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Arrow - Canary Cry - Review



Arrow “Canary Cry” was written by the team of Wendy Mericle and Beth Schwartz and was directed by Laura Belsey. The episode is an homage to Laurel (Katie Cassidy), so we get at least one more episode featuring Cassidy. They certainly seem to be driving it home that Laurel is dead and she’s not coming back. And I still think the show is squandering more storyline than it’s creating. The title works nicely on two levels, however – as an indication of the grief over the death and because the central plot revolves around Evelyn Sharp (Madison McLaughlin) stealing the Canary cry and impersonating the Black Canary.

The episode is nicely structured in that it begins and ends with a funeral. We actually begin with a flashback to Tommy’s funeral – and yes, I still miss Colin Donnell too! In fact, the flashbacks in this episode are all about Laurel – and fill in what happened between Tommy’s death and Oliver leaving town. Laurel has to get up and speak because Oliver (Stephen Amell) who is supposed to speak just can’t do it because he’s consumed with guilt over Tommy’s death. He is watching from the trees, however, as Laurel says how much they both loved Tommy.

Oliver does speak at Laurel’s funeral. He speaks to how much he loved her and that she became a lawyer to help people, but that wasn’t enough for her. He then – somewhat shockingly – reveals that she was the Black Canary. Oliver continues that she was a hero in every way and that she would want then to live up to her example and save their city. As Oliver talks, Evelyn is watching from the woods.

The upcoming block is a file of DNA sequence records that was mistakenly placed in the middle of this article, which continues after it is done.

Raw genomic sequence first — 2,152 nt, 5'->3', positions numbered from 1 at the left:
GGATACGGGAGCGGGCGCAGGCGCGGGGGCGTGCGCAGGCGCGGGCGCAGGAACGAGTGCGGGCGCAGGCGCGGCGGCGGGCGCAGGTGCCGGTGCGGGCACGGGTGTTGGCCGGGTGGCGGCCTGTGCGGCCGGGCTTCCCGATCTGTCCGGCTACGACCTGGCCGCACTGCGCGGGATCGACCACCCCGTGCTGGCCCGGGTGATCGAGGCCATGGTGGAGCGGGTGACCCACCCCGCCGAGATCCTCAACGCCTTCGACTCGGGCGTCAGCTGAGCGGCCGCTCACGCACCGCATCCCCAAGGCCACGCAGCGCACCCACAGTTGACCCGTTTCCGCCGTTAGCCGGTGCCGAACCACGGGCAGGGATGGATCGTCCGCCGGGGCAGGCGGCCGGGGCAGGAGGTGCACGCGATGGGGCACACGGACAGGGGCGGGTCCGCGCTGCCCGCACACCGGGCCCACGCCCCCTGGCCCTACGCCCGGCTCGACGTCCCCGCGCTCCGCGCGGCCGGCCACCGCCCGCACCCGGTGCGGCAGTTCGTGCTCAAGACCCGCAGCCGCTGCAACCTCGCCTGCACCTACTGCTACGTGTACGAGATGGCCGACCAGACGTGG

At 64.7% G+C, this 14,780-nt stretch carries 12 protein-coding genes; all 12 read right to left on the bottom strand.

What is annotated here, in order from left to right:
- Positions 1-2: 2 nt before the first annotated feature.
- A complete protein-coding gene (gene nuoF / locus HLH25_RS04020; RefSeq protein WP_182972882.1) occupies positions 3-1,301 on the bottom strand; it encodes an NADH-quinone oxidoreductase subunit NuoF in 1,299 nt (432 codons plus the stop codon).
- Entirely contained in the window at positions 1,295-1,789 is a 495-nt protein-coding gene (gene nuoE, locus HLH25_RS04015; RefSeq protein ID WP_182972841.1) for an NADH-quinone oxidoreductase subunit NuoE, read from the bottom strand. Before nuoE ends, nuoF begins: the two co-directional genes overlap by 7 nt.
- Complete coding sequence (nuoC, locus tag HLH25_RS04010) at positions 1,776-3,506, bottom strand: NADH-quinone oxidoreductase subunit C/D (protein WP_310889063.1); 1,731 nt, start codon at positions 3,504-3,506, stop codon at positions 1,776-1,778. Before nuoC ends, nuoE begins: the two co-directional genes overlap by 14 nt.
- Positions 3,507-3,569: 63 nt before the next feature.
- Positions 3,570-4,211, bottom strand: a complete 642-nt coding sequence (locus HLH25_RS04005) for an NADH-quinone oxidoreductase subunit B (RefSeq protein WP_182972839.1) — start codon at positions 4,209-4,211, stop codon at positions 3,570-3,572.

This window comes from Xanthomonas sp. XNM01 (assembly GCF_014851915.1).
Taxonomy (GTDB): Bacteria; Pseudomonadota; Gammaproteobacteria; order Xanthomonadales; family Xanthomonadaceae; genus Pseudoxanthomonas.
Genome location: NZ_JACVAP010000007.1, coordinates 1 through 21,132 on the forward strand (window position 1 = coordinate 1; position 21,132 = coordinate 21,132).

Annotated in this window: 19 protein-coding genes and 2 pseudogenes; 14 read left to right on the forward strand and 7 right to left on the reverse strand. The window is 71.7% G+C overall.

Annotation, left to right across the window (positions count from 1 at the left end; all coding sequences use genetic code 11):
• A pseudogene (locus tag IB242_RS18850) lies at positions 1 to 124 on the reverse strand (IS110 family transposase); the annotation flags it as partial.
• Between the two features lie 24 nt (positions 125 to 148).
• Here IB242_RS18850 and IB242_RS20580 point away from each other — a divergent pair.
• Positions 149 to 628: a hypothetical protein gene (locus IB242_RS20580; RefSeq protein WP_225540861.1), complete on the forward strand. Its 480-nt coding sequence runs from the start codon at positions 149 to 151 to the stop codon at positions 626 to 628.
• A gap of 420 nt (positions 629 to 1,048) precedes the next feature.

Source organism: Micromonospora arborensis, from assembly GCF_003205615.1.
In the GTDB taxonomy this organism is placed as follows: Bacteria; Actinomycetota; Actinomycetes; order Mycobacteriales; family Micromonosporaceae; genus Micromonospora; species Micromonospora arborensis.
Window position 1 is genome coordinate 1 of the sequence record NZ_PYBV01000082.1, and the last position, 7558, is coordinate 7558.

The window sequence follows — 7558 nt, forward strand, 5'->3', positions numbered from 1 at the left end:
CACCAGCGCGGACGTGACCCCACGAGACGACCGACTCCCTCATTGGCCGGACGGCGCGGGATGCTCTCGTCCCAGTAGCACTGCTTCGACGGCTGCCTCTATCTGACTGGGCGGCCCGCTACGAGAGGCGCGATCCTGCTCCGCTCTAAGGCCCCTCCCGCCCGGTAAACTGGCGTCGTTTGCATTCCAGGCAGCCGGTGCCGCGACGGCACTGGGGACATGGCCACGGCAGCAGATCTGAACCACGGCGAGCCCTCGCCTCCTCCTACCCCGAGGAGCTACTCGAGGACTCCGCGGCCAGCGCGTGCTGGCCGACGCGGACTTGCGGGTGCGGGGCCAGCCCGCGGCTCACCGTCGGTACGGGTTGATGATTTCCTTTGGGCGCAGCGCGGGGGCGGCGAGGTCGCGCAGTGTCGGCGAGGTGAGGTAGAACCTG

In the other flashbacks, we see Oliver and Laurel grow closer and start to heal together. A week after Tommy’s funeral, the two look at pictures and reminisce. Laurel says that they can still make the city a better place, and they can do it together. The two share a kiss, and Laurel tells Oliver that she’s really excited about the future.

However, Oliver is still consumed with guilt over Tommy, and he abandons Laurel. Laurel finds a note under her door – along with the picture of her that Oliver carried with him and that she returned in the last episode. In the letter, he tells her that she’s the hero, but for now, he has to spend some time alone. Is it significant that she gave that picture back before she died? Has she gone off to spend some time alone – or is it just that she’s alone in death? Regardless, it’s easy to see how Laurel started the slide towards addiction after having been abandoned at such a vulnerable time. I wouldn’t say it totally restores Laurel’s memory, but it helps.

In the present, Quentin (Paul Blackthorne) is understandably struggling. I know that I was expecting him to end up on a bender – and it would have been nice to see the team taking some extra steps to look after him and support him. Quentin comes to the team when there’s been a Black Canary sighting reported in the paper. However, Oliver discovers that the sonic scream is missing from the personal effects the hospital returned. However, Cisco keyed the device to Laurel’s vocal chords, so no one else should be able to use it. Later they discover that the frequency has been adjusted so that Oliver’s ear plugs no longer work. However, we never get an explanation as to how Evelyn could have done that!